In today’s innovative world companies are getting more and more creative with their offerings in order to attract and retain top talent. Gone are the days where people solely chased that big paycheck. Salaries aren’t enough and job seekers are searching for companies that will invest in their talent and wellbeing.
Businesses understand the benefits of non-monetary perks and have brought fun and unconventional practices into their offices to increase employee morale and productivity. Whether it’s a Ping-Pong table in the break room or a few standing desks around the office, it’s important to invest in the wellness of your workforce.
But what’s the ROI?
With a definite return on investment, employee wellness programs should be at the forefront of every company’s workplace wellness strategy. When observing the returns, it’s essential to view them on a long-term basis while incorporating direct (less health care claims) and indirect (less absenteeism) savings into the calculation.
Healthy employees are not only less costly but are also more productive which ultimately generates more value for the company. While exact numbers vary depending on the size of the business, this study found a 6:1 return on investment for their employee wellness program.
So don’t cheap out on your workplace wellness strategy, view it as an investment that will yield high returns in the long run.
But what should be included in the program?
As much as napping pods and office dogs are fun additions to the workplace, it’s crucial to ask your employees what they truly need. Often enough employee wellness programs are developed and implemented by a small number of upper management and HR.
So ask for input.
Depending on the size of the organization, getting employee feedback can be as simple as having a brief brainstorming session or conducting a survey. By involving your team, they will be more likely to participate in the program and will benefit more from its tailored approach. While it’s important to ask for feedback, it’s imperative to have a few ideas going into these feedback sessions.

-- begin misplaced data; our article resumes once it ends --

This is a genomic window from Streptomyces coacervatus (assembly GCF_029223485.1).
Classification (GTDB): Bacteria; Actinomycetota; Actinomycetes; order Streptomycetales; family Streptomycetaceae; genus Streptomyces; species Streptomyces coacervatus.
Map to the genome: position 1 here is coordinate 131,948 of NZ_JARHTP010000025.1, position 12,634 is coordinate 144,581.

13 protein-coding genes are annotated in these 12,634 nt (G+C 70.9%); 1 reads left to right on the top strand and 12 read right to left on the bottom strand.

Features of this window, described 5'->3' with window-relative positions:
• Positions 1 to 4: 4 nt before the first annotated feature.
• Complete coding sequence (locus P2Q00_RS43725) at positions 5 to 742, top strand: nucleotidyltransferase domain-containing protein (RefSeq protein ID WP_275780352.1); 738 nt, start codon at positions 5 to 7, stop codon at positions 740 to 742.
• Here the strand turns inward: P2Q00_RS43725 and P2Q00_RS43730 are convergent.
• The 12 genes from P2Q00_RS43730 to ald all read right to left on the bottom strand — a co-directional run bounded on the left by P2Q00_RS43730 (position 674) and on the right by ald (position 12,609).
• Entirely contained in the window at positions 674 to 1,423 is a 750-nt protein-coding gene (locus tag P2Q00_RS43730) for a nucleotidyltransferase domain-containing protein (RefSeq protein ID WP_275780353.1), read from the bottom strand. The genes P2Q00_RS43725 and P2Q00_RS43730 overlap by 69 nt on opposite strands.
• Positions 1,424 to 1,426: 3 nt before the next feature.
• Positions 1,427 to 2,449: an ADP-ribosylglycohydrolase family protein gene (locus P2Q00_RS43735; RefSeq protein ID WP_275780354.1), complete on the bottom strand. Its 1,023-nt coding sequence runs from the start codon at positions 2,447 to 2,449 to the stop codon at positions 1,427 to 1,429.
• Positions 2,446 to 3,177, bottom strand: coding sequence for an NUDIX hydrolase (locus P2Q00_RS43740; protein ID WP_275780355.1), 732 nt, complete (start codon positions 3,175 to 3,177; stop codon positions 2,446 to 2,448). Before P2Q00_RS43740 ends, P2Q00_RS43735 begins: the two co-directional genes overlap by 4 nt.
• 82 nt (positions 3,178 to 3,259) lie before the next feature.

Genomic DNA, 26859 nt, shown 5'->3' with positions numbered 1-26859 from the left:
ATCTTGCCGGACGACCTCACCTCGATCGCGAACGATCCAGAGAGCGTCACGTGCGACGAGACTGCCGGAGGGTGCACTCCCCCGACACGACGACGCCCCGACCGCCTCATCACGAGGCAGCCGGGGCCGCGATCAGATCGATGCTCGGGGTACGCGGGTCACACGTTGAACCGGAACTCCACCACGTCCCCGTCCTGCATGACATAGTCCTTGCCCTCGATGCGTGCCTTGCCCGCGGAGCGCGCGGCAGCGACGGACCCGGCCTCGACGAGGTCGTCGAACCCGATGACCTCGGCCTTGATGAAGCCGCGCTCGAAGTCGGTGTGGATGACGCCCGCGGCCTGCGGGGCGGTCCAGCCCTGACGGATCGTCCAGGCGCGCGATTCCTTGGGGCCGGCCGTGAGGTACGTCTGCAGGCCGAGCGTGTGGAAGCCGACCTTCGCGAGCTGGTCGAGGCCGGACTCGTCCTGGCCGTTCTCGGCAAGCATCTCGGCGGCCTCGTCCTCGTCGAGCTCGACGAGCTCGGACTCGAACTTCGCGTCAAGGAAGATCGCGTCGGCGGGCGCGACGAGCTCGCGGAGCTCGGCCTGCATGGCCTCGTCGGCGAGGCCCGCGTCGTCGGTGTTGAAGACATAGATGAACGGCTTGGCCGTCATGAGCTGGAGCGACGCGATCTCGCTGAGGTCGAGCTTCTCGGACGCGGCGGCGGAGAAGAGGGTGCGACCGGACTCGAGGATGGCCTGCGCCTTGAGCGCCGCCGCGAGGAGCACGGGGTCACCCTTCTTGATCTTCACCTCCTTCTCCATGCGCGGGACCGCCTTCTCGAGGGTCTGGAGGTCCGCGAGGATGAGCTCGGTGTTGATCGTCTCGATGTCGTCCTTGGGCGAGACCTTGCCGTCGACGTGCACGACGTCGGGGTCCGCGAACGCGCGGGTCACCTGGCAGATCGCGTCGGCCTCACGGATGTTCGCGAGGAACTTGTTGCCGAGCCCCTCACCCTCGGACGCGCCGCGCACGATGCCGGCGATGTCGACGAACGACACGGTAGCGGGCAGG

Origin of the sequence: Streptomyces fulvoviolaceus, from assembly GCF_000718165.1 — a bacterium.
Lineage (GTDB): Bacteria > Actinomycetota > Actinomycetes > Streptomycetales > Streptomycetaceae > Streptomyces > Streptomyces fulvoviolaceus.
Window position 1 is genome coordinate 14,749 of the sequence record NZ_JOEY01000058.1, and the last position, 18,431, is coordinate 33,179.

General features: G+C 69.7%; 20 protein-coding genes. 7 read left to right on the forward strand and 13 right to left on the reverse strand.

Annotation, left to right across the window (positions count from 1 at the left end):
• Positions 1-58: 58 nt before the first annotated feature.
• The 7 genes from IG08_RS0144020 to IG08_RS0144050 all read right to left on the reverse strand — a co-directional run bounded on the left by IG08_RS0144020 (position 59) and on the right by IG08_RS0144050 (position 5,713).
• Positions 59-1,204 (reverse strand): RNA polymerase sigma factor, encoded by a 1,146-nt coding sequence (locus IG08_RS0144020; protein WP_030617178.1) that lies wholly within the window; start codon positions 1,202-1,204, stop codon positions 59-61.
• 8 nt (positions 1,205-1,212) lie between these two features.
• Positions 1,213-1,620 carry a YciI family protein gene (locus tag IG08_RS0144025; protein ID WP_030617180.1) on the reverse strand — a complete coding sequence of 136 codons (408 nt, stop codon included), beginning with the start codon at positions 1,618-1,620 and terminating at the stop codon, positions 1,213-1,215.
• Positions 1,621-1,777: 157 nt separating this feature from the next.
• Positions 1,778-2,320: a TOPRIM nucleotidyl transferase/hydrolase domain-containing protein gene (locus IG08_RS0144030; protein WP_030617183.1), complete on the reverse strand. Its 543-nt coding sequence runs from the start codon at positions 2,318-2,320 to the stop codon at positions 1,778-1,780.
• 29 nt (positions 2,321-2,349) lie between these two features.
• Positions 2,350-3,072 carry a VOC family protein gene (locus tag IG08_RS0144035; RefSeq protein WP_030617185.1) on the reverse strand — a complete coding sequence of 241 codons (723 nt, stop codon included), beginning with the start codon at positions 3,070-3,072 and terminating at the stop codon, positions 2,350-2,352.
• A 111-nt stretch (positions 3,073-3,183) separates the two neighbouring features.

Here are 3 things you should consider including in your program.
1. Nutrition – You are what you eat
I know, I know. This expression is as old as time and you’ve probably been hearing it since you were a kid refusing to finish your vegetables. But the food we consume directly affects how we feel which consequently affects our productivity. By providing your employees with healthy snacks and/or catered meals you are encouraging them to make healthy food choices. Hootsuite headquarters in Vancouver even has a garden on their rooftop where they harvest healthy snacks and salad ingredients. Having a nutritionist readily available for employees is also a good way to encourage your staff to develop healthy eating habits.
2. Physical Activity – If you feel good, you look good
Although I’m 99.99% sure I distorted that last expression, working out releases feel good hormones. Having an active body keeps employees feelin’ good and their work lookin’ good. Whether it’s switching up office chairs for exercise balls, giving your employees a gym membership allowance or even setting up a monthly Quidditch match, it’s essential to incorporate physical activity in your workplace culture.
3. Mental Health – Be there or be square
In order for an employee to do the best work they can do, they need to be there mentally. Although still a little stigmatized, workplaces are starting to see the importance of sick days being used for mental health as well. Look at this CEO’s awesome response to one of their employees taking two days off to focus on their mental health. It’s important to train the brain to deal with stress and other distractions properly. By offering yoga classes during lunch or even having a psychologist accessible to employees, you are encouraging your staff to prioritize their mental health.
So get creative!
There are infinite ways you can improve and tailor your employee wellness program to your office needs. Don’t get too side-tracked with the flashy office design features every Millennial “seems” to want. Remember to ask your team what they really need, monitor the program and implement changes if necessary.